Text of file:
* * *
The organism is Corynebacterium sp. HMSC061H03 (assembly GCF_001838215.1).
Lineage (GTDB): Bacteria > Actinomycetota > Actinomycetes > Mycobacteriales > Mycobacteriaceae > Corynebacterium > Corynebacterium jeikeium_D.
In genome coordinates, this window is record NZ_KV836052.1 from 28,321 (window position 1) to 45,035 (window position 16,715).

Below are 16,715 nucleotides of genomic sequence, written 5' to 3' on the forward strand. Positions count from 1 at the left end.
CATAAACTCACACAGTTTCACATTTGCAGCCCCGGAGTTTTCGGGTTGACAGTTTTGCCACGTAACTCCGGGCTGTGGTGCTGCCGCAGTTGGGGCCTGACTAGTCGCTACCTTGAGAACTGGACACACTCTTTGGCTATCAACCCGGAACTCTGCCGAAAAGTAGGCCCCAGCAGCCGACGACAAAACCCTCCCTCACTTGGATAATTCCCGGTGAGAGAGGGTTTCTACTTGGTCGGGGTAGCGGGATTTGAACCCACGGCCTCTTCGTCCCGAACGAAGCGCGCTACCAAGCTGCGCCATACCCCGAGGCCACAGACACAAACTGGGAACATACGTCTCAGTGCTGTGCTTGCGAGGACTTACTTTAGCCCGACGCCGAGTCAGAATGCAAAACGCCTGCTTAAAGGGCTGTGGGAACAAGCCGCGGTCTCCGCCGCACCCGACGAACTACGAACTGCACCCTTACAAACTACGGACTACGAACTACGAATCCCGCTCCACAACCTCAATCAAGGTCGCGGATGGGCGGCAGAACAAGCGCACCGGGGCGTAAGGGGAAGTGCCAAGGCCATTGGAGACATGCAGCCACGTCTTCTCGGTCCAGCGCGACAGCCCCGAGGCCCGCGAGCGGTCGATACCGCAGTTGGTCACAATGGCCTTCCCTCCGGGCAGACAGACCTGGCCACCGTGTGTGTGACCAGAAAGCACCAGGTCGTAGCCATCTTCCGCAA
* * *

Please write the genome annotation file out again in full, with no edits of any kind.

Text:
The organism is Corynebacterium sp. HMSC061H03 (assembly GCF_001838215.1).
Lineage (GTDB): Bacteria > Actinomycetota > Actinomycetes > Mycobacteriales > Mycobacteriaceae > Corynebacterium > Corynebacterium jeikeium_D.
In genome coordinates, this window is record NZ_KV836052.1 from 28,321 (window position 1) to 45,035 (window position 16,715).

Below are 16,715 nucleotides of genomic sequence, written 5' to 3' on the forward strand. Positions count from 1 at the left end.
CATAAACTCACACAGTTTCACATTTGCAGCCCCGGAGTTTTCGGGTTGACAGTTTTGCCACGTAACTCCGGGCTGTGGTGCTGCCGCAGTTGGGGCCTGACTAGTCGCTACCTTGAGAACTGGACACACTCTTTGGCTATCAACCCGGAACTCTGCCGAAAAGTAGGCCCCAGCAGCCGACGACAAAACCCTCCCTCACTTGGATAATTCCCGGTGAGAGAGGGTTTCTACTTGGTCGGGGTAGCGGGATTTGAACCCACGGCCTCTTCGTCCCGAACGAAGCGCGCTACCAAGCTGCGCCATACCCCGAGGCCACAGACACAAACTGGGAACATACGTCTCAGTGCTGTGCTTGCGAGGACTTACTTTAGCCCGACGCCGAGTCAGAATGCAAAACGCCTGCTTAAAGGGCTGTGGGAACAAGCCGCGGTCTCCGCCGCACCCGACGAACTACGAACTGCACCCTTACAAACTACGGACTACGAACTACGAATCCCGCTCCACAACCTCAATCAAGGTCGCGGATGGGCGGCAGAACAAGCGCACCGGGGCGTAAGGGGAAGTGCCAAGGCCATTGGAGACATGCAGCCACGTCTTCTCGGTCCAGCGCGACAGCCCCGAGGCCCGCGAGCGGTCGATACCGCAGTTGGTCACAATGGCCTTCCCTCCGGGCAGACAGACCTGGCCACCGTGTGTGTGACCAGAAAGCACCAGGTCGTAGCCATCTTCCGCAA